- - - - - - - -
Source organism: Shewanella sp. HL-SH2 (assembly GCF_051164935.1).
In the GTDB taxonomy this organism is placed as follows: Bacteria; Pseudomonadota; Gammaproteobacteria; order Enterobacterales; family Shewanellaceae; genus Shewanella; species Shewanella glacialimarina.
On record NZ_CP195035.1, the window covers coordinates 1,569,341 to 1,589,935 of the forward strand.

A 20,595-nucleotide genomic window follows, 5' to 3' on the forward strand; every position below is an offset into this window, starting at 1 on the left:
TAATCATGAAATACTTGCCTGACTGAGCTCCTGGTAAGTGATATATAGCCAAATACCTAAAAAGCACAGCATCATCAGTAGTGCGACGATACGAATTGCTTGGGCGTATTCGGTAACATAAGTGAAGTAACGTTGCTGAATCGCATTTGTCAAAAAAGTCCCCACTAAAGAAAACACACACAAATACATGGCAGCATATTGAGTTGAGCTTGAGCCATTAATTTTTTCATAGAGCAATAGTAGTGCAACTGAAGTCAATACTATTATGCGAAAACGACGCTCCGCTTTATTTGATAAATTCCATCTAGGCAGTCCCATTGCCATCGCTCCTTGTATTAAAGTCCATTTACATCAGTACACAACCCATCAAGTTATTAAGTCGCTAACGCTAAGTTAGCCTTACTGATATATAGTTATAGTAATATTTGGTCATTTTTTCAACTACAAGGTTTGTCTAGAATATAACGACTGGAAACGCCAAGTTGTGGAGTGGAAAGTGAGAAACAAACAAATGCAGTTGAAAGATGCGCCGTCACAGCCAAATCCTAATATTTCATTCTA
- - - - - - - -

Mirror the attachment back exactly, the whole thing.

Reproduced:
Source organism: Shewanella sp. HL-SH2 (assembly GCF_051164935.1).
In the GTDB taxonomy this organism is placed as follows: Bacteria; Pseudomonadota; Gammaproteobacteria; order Enterobacterales; family Shewanellaceae; genus Shewanella; species Shewanella glacialimarina.
On record NZ_CP195035.1, the window covers coordinates 1,569,341 to 1,589,935 of the forward strand.

A 20,595-nucleotide genomic window follows, 5' to 3' on the forward strand; every position below is an offset into this window, starting at 1 on the left:
TAATCATGAAATACTTGCCTGACTGAGCTCCTGGTAAGTGATATATAGCCAAATACCTAAAAAGCACAGCATCATCAGTAGTGCGACGATACGAATTGCTTGGGCGTATTCGGTAACATAAGTGAAGTAACGTTGCTGAATCGCATTTGTCAAAAAAGTCCCCACTAAAGAAAACACACACAAATACATGGCAGCATATTGAGTTGAGCTTGAGCCATTAATTTTTTCATAGAGCAATAGTAGTGCAACTGAAGTCAATACTATTATGCGAAAACGACGCTCCGCTTTATTTGATAAATTCCATCTAGGCAGTCCCATTGCCATCGCTCCTTGTATTAAAGTCCATTTACATCAGTACACAACCCATCAAGTTATTAAGTCGCTAACGCTAAGTTAGCCTTACTGATATATAGTTATAGTAATATTTGGTCATTTTTTCAACTACAAGGTTTGTCTAGAATATAACGACTGGAAACGCCAAGTTGTGGAGTGGAAAGTGAGAAACAAACAAATGCAGTTGAAAGATGCGCCGTCACAGCCAAATCCTAATATTTCATTCTA